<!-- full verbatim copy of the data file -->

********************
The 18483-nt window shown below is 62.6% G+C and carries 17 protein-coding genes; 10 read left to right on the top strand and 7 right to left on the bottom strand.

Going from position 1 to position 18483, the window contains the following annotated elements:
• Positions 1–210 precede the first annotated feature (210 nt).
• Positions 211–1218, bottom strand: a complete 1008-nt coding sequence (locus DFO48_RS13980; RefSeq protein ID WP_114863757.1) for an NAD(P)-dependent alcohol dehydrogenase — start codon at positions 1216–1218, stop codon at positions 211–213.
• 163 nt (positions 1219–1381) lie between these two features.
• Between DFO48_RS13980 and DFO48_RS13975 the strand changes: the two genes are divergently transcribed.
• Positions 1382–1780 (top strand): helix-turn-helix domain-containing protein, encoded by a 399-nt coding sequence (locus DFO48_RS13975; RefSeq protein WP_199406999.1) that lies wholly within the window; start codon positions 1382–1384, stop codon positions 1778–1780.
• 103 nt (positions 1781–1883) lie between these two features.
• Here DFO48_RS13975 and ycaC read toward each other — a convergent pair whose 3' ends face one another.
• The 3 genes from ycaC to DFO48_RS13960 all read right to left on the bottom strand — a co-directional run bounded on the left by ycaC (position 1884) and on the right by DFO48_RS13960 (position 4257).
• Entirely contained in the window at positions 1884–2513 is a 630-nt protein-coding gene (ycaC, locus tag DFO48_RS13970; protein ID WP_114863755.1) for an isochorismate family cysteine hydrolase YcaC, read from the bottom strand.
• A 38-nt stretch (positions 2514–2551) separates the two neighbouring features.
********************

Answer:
The 18483-nt window shown below is 62.6% G+C and carries 17 protein-coding genes; 10 read left to right on the top strand and 7 right to left on the bottom strand.

Going from position 1 to position 18483, the window contains the following annotated elements:
• Positions 1–210 precede the first annotated feature (210 nt).
• Positions 211–1218, bottom strand: a complete 1008-nt coding sequence (locus DFO48_RS13980; RefSeq protein ID WP_114863757.1) for an NAD(P)-dependent alcohol dehydrogenase — start codon at positions 1216–1218, stop codon at positions 211–213.
• 163 nt (positions 1219–1381) lie between these two features.
• Between DFO48_RS13980 and DFO48_RS13975 the strand changes: the two genes are divergently transcribed.
• Positions 1382–1780 (top strand): helix-turn-helix domain-containing protein, encoded by a 399-nt coding sequence (locus DFO48_RS13975; RefSeq protein WP_199406999.1) that lies wholly within the window; start codon positions 1382–1384, stop codon positions 1778–1780.
• 103 nt (positions 1781–1883) lie between these two features.
• Here DFO48_RS13975 and ycaC read toward each other — a convergent pair whose 3' ends face one another.
• The 3 genes from ycaC to DFO48_RS13960 all read right to left on the bottom strand — a co-directional run bounded on the left by ycaC (position 1884) and on the right by DFO48_RS13960 (position 4257).
• Entirely contained in the window at positions 1884–2513 is a 630-nt protein-coding gene (ycaC, locus tag DFO48_RS13970; protein ID WP_114863755.1) for an isochorismate family cysteine hydrolase YcaC, read from the bottom strand.
• A 38-nt stretch (positions 2514–2551) separates the two neighbouring features.